Bulley: The best definition I have heard for sustainability is: Use of resources now (materials, utilities, energy, etc.) so they have zero to minimal impact on future generations’ resources.
QUESTION 4The NEWS: How can a mechanical contractor get up-to-speed with the green building market? What would be your advice? Where should they go?
Lamb: Entering the green building market, like any business endeavor, must first start with research and education. Green building is a very exacting discipline, so rushing into it won’t do you much good. Find a suitable educational resource in your area. If you’re one of our member contractors - or would like to become one - MCA Chicago should have everything they need.
Bulley: We started offering green classes back in 2005. At that time, we were partnering with the Chicago Center for Green Technology. Now we offer green classes, as well as a series of webinars, and also promote and subsidize members’ attendance to Chicago chapter USGBC classes. The basic classes are just that - an introduction to green building. After that, attendees can take a study class and then test and achieve their LEED AP credential.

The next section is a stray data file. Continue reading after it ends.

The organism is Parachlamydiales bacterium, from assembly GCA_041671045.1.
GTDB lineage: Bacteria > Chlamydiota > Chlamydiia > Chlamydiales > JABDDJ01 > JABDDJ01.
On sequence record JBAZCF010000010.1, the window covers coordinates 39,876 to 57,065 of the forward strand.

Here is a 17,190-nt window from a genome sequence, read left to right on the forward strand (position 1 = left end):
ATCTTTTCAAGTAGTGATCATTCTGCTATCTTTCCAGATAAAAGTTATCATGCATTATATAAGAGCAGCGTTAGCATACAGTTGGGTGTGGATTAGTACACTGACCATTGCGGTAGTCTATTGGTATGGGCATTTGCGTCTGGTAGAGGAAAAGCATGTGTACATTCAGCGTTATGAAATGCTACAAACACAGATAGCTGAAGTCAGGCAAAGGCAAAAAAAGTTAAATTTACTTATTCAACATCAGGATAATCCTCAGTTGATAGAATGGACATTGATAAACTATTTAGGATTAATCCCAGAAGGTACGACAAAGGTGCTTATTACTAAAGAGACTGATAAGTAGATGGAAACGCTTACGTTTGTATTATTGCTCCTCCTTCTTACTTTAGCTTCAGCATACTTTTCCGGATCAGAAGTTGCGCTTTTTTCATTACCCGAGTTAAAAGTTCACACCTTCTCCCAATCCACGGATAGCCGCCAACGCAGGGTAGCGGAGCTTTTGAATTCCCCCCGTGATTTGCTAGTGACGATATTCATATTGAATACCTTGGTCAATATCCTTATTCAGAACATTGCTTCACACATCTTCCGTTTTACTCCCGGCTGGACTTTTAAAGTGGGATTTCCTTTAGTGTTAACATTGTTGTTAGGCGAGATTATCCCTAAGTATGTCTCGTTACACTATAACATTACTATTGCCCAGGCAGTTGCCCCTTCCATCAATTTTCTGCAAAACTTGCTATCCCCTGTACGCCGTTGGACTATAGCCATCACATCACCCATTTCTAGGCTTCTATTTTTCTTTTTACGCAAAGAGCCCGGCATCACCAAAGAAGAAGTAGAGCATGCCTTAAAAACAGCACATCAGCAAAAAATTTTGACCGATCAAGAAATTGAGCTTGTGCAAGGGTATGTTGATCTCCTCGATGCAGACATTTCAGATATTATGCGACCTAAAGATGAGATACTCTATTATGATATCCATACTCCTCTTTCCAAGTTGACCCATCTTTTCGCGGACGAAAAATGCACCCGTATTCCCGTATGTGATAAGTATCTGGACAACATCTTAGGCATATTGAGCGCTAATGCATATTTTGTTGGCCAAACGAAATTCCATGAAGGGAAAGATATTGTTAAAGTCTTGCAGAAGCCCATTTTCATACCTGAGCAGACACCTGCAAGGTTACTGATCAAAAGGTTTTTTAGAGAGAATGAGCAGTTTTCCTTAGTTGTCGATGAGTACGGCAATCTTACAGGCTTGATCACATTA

QUESTION 5The NEWS: It appears MCA Chicago made a strong stand in regard to green building. Tell NEWS readers what, as an association, it is doing to help its members in the green building market.
Lamb: We are telling members that green isn’t just a trend - it’s the wave of the future, and we are giving them the education to ride that wave. Also, we are showing them potential business opportunities. Basically, we are helping them to do more business, make more money, and not be left behind by the green building revolution that’s coming to life nationwide.